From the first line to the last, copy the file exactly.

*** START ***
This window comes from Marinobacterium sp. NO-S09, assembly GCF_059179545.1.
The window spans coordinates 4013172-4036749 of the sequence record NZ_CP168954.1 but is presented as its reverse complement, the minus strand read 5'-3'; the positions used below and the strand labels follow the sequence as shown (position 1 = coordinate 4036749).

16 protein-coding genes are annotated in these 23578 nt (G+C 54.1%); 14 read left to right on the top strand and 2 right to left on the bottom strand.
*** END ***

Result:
This window comes from Marinobacterium sp. NO-S09, assembly GCF_059179545.1.
The window spans coordinates 4013172-4036749 of the sequence record NZ_CP168954.1 but is presented as its reverse complement, the minus strand read 5'-3'; the positions used below and the strand labels follow the sequence as shown (position 1 = coordinate 4036749).

16 protein-coding genes are annotated in these 23578 nt (G+C 54.1%); 14 read left to right on the top strand and 2 right to left on the bottom strand.